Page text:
More startups are employing tech solutions around key areas of their operations, and with the discussions on racial inclusion and diversity in the workplace becoming louder and more emphatic, the opportunities to participate in the global technological revolution has never been higher. Training institutes like Andela have created platforms for hiring the best talent on the continent, with their internship programs turning out thousands of job ready developers at varying levels of experience and creating job opportunities for starting out junior developers to get the experience that they need to go forward in their careers.

 From e-Conomy Africa 2020

There is an abundance of opportunities to make a career in IT. The European Investment Bank released a report showing activities and frameworks it has set in place to support the developing African digital economy. “The deployment of fibre networks is currently focused on large urban areas (for example, GVA has introduced a fibre offering in the capital cities of Gabon, Togo and Congo) and on major axes (Orange is deploying an international network linking eight West African countries, while Liquid Telecom has established the One Africa network connecting Cape Town to Cairo over 7 000 km). These efforts are complemented by small-scale fibre operators, which are expanding their investments beyond the wealthy suburbs and business districts. In these remote areas, aerial fibre is a cost-effective alternative to underground networks requiring significant civil engineering expenses” (Culled from The Rise of Africa’s Digital Economy- The EU Bank). This shows an active interest and investment in Africa by companies outside Africa, leading to the creation of jobs and multitudes of opportunities for young African professionals.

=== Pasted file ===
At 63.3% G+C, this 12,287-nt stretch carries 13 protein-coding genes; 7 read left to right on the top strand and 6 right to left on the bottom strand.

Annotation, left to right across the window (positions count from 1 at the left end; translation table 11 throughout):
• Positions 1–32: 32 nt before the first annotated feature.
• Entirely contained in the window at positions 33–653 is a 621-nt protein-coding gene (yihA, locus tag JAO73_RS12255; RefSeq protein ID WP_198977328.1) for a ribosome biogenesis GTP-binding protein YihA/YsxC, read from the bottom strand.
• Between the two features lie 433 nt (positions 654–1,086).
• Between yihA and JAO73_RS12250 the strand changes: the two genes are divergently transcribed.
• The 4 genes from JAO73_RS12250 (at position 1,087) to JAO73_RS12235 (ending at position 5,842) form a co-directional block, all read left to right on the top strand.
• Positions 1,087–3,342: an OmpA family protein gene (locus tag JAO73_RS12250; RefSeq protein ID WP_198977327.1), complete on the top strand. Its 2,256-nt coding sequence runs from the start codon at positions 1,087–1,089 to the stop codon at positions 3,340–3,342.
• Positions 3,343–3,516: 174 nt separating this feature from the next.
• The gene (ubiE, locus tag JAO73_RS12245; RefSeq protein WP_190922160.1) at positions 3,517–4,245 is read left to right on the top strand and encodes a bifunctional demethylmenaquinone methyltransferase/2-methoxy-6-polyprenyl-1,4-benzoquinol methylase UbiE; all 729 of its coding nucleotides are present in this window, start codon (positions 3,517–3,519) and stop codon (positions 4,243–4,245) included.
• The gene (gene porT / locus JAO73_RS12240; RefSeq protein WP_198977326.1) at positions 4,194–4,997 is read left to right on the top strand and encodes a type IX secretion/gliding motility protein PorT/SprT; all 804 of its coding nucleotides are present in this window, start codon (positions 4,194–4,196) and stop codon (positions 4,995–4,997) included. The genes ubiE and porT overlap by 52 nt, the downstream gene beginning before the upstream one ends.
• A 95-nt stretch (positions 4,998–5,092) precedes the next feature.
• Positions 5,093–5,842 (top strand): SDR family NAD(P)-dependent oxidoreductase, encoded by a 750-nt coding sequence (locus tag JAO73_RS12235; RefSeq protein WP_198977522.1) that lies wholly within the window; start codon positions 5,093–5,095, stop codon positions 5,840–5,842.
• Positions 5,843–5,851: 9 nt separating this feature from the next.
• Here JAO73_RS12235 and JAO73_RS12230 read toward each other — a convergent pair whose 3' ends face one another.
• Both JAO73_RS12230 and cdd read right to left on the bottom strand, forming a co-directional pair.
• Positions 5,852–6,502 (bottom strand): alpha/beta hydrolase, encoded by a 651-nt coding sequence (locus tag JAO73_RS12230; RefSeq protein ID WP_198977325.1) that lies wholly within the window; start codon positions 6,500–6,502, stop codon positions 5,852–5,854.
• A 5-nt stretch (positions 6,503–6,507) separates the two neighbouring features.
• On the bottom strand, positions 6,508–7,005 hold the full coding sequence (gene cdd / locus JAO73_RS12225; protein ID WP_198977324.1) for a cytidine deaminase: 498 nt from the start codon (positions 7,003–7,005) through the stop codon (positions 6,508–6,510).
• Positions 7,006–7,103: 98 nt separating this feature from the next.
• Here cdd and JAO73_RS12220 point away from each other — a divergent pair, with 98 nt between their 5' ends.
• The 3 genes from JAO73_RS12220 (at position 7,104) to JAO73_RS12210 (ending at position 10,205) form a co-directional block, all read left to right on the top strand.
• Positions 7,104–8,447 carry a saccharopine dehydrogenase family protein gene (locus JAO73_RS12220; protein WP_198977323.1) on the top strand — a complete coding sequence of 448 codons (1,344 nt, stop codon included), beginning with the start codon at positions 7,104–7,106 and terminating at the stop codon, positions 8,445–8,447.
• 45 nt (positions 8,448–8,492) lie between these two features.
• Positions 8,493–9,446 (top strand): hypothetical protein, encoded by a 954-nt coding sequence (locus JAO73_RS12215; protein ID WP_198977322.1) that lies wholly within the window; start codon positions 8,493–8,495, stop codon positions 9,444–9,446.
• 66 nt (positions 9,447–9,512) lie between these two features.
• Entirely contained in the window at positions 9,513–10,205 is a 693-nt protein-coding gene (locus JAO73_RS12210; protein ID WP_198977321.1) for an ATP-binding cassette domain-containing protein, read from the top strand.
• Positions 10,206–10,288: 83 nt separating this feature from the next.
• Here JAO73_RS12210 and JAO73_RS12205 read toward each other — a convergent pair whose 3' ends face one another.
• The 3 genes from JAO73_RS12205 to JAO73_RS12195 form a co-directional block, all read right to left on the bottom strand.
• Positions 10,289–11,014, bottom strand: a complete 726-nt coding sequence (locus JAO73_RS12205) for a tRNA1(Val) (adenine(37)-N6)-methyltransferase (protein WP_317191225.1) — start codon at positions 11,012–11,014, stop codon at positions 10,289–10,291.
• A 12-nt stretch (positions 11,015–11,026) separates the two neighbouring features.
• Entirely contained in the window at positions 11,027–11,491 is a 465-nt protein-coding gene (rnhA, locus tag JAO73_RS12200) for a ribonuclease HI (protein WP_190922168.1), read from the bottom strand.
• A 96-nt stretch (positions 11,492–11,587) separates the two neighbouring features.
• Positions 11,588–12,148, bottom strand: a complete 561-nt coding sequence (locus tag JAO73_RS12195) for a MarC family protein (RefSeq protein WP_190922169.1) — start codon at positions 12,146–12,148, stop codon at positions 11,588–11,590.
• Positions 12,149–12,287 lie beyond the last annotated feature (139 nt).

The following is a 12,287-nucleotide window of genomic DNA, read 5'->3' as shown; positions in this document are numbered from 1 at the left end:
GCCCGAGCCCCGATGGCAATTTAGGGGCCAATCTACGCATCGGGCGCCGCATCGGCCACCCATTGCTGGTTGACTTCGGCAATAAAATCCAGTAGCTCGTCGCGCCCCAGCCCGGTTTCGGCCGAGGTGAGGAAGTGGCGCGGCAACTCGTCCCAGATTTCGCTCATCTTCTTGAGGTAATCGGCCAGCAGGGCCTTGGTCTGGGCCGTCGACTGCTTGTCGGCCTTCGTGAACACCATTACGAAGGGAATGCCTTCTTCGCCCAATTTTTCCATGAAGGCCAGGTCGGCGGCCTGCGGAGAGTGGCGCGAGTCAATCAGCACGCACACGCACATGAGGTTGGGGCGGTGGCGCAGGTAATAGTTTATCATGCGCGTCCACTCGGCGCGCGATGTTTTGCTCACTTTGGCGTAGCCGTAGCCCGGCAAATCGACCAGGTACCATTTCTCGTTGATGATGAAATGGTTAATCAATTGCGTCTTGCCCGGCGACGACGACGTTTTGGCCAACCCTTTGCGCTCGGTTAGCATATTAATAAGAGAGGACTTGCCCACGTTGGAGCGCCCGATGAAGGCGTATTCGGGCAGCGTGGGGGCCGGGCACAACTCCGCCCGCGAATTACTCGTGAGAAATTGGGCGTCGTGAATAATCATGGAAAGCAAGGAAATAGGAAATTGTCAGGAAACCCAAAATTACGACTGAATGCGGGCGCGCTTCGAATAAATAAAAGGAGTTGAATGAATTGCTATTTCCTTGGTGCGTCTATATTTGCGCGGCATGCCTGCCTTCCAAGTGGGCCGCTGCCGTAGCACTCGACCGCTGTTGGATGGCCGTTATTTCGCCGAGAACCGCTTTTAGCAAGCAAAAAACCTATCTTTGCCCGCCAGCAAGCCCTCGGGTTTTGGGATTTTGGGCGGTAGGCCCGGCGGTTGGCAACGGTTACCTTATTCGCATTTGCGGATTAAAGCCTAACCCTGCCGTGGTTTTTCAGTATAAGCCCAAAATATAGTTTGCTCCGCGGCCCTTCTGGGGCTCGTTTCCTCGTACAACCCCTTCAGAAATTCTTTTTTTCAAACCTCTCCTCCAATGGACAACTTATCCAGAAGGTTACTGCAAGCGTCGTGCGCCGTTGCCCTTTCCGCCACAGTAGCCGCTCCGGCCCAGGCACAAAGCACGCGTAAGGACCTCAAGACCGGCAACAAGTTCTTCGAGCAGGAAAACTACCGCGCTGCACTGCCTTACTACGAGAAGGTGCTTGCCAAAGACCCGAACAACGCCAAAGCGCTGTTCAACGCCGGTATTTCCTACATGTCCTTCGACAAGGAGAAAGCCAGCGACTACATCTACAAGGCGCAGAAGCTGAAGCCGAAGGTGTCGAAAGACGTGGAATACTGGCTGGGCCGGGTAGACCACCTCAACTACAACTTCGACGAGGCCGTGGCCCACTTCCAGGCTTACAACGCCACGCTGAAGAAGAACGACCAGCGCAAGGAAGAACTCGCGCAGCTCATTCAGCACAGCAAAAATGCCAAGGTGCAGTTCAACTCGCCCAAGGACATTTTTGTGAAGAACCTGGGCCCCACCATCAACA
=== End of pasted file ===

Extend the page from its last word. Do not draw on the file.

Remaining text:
Remote Working

Now more than at any time in Africa’s history, being able to work remotely from any part of the continent and with any company in the world is a real possibility and this opens up great opportunities to make careers only a few could dream about. Google recently approved the application of 85% of its current workers request to work remotely.
The increasing internet connection speed also creates the enabling platform for remote working, as more companies within Africa can afford digital solutions. It opens the doors for more companies to take applications from low-income regions like Africa, and more young professionals are getting hired off Zoom interviews than in previous years. As developers and IT personnel, the possibilities are endless for hiring opportunities outside the continent. Freelancing sites like Fiverr and professional social media platform LinkedIn provide the necessary framework for young skilful professionals to get higher paying jobs online and make a career off freelancing. Working from home also allows students in Universities around Africa to practice their craft professionally and earn on the job. The Google Developer Students Club is one of those platforms that help students to “bridge the gap between theory and practice”. You can connect with developers around the world and learn from the top talents around you.

High Paying Skill Sets